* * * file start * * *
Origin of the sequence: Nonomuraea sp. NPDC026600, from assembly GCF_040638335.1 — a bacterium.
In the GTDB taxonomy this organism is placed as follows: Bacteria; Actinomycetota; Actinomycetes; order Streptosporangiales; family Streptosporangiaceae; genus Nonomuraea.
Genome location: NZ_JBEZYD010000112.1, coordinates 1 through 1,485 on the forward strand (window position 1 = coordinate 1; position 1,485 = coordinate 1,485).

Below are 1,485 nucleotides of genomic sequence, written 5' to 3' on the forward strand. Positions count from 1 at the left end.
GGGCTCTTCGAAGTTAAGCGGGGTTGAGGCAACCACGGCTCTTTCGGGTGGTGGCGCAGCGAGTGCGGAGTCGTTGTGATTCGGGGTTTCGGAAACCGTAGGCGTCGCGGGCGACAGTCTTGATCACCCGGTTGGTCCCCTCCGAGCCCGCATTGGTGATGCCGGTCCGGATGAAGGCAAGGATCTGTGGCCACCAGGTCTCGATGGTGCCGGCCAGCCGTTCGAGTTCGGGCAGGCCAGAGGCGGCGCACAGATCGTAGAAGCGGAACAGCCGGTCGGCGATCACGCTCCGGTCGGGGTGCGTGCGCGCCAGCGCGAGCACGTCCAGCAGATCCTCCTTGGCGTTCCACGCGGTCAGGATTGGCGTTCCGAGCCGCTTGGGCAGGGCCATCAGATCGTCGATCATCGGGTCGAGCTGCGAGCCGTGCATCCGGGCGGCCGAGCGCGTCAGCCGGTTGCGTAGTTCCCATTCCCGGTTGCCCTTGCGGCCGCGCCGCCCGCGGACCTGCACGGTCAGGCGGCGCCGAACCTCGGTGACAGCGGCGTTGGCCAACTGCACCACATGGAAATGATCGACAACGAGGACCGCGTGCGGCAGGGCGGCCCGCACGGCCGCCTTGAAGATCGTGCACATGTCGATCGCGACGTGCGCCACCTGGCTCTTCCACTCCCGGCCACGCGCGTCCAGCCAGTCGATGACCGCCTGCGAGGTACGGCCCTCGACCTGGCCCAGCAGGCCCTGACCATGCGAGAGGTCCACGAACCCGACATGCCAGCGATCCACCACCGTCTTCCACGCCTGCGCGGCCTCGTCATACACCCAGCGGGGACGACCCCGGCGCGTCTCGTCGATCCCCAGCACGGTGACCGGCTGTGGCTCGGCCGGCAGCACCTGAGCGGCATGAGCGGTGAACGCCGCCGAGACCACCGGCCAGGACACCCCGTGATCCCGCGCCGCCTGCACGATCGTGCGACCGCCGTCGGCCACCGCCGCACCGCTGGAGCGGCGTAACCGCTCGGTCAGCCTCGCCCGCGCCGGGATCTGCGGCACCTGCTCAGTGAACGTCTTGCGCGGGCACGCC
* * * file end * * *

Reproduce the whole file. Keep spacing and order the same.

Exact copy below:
Origin of the sequence: Nonomuraea sp. NPDC026600, from assembly GCF_040638335.1 — a bacterium.
In the GTDB taxonomy this organism is placed as follows: Bacteria; Actinomycetota; Actinomycetes; order Streptosporangiales; family Streptosporangiaceae; genus Nonomuraea.
Genome location: NZ_JBEZYD010000112.1, coordinates 1 through 1,485 on the forward strand (window position 1 = coordinate 1; position 1,485 = coordinate 1,485).

Below are 1,485 nucleotides of genomic sequence, written 5' to 3' on the forward strand. Positions count from 1 at the left end.
GGGCTCTTCGAAGTTAAGCGGGGTTGAGGCAACCACGGCTCTTTCGGGTGGTGGCGCAGCGAGTGCGGAGTCGTTGTGATTCGGGGTTTCGGAAACCGTAGGCGTCGCGGGCGACAGTCTTGATCACCCGGTTGGTCCCCTCCGAGCCCGCATTGGTGATGCCGGTCCGGATGAAGGCAAGGATCTGTGGCCACCAGGTCTCGATGGTGCCGGCCAGCCGTTCGAGTTCGGGCAGGCCAGAGGCGGCGCACAGATCGTAGAAGCGGAACAGCCGGTCGGCGATCACGCTCCGGTCGGGGTGCGTGCGCGCCAGCGCGAGCACGTCCAGCAGATCCTCCTTGGCGTTCCACGCGGTCAGGATTGGCGTTCCGAGCCGCTTGGGCAGGGCCATCAGATCGTCGATCATCGGGTCGAGCTGCGAGCCGTGCATCCGGGCGGCCGAGCGCGTCAGCCGGTTGCGTAGTTCCCATTCCCGGTTGCCCTTGCGGCCGCGCCGCCCGCGGACCTGCACGGTCAGGCGGCGCCGAACCTCGGTGACAGCGGCGTTGGCCAACTGCACCACATGGAAATGATCGACAACGAGGACCGCGTGCGGCAGGGCGGCCCGCACGGCCGCCTTGAAGATCGTGCACATGTCGATCGCGACGTGCGCCACCTGGCTCTTCCACTCCCGGCCACGCGCGTCCAGCCAGTCGATGACCGCCTGCGAGGTACGGCCCTCGACCTGGCCCAGCAGGCCCTGACCATGCGAGAGGTCCACGAACCCGACATGCCAGCGATCCACCACCGTCTTCCACGCCTGCGCGGCCTCGTCATACACCCAGCGGGGACGACCCCGGCGCGTCTCGTCGATCCCCAGCACGGTGACCGGCTGTGGCTCGGCCGGCAGCACCTGAGCGGCATGAGCGGTGAACGCCGCCGAGACCACCGGCCAGGACACCCCGTGATCCCGCGCCGCCTGCACGATCGTGCGACCGCCGTCGGCCACCGCCGCACCGCTGGAGCGGCGTAACCGCTCGGTCAGCCTCGCCCGCGCCGGGATCTGCGGCACCTGCTCAGTGAACGTCTTGCGCGGGCACGCC